Alan Lomax. 17,000 Sound Recordings Online. For Free.
Folklorist Alan Lomax spent about 60 years, beginning in the 1930s, traveling around this country and the world recording our musical heritage. From a 1991 interview with Lomax on CBS:
"The modern computer with all its various gadgets and wonderful electronic facilities now makes it possible to preserve and reinvigorate all the cultural richness of mankind."The folks at the Association for Cultural Equity, a nonprofit organization founded by Lomax, have just put up 17,000 sound recordings on their website fulfilling Lomax's wishes. I encourage you to visit the Association for Cultural Equity website and spend some time traveling back in time and around the world with Lomax as your guide. Having access to this much musical history is well beyond important, it is an international treasure.
One of my favorites is the music and interviews from the 1966 Newport Folk Festival featuring Son House, Howling Wolf, Skip James, Bukka White, Canray Fontenot, Bois Sec Ardoin, Clark Kessinger, Liam Clancy, Joe Heaney, Growling Tiger, Dixie Hummingbirds, Swan Silvertones, Gospel Harmonettes, Bessie Jones, Janie Hunter, Jimmy Driftwood, Dock Boggs, Kilby Snow, and others.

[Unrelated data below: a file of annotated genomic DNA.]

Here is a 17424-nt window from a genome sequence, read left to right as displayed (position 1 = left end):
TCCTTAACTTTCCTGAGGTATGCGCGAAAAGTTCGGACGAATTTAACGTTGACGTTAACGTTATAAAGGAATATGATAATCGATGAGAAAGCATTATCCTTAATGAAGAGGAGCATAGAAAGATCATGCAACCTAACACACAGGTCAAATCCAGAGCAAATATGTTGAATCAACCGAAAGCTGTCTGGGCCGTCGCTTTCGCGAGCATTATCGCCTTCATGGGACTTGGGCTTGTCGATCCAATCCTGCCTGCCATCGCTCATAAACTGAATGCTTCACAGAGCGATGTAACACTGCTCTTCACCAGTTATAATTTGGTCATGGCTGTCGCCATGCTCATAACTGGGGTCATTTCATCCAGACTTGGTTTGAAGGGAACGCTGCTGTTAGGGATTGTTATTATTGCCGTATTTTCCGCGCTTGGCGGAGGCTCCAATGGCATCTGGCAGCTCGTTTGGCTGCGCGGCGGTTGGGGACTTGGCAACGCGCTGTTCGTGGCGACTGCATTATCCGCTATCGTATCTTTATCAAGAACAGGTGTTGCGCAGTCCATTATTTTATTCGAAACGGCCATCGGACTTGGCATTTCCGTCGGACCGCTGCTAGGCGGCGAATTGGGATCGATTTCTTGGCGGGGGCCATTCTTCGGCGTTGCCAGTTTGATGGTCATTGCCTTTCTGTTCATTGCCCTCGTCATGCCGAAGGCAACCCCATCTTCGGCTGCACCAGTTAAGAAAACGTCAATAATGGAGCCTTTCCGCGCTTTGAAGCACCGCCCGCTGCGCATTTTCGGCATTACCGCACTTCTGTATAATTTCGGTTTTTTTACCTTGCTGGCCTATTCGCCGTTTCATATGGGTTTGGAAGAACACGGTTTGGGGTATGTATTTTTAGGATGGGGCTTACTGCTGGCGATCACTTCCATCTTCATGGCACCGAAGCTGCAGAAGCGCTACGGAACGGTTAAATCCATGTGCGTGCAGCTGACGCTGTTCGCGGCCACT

I'd also recommend checking out this interview with Lomax on NPR.
Here's Lomax's daughter, Anna Lomax Wood, from an atricle on NPR on her father:
"He believed that all cultures should be looked at on an even playing field," she says. "Not that they're all alike. But they should be given the same dignity, or they had the same dignity and worth as any other."Amen.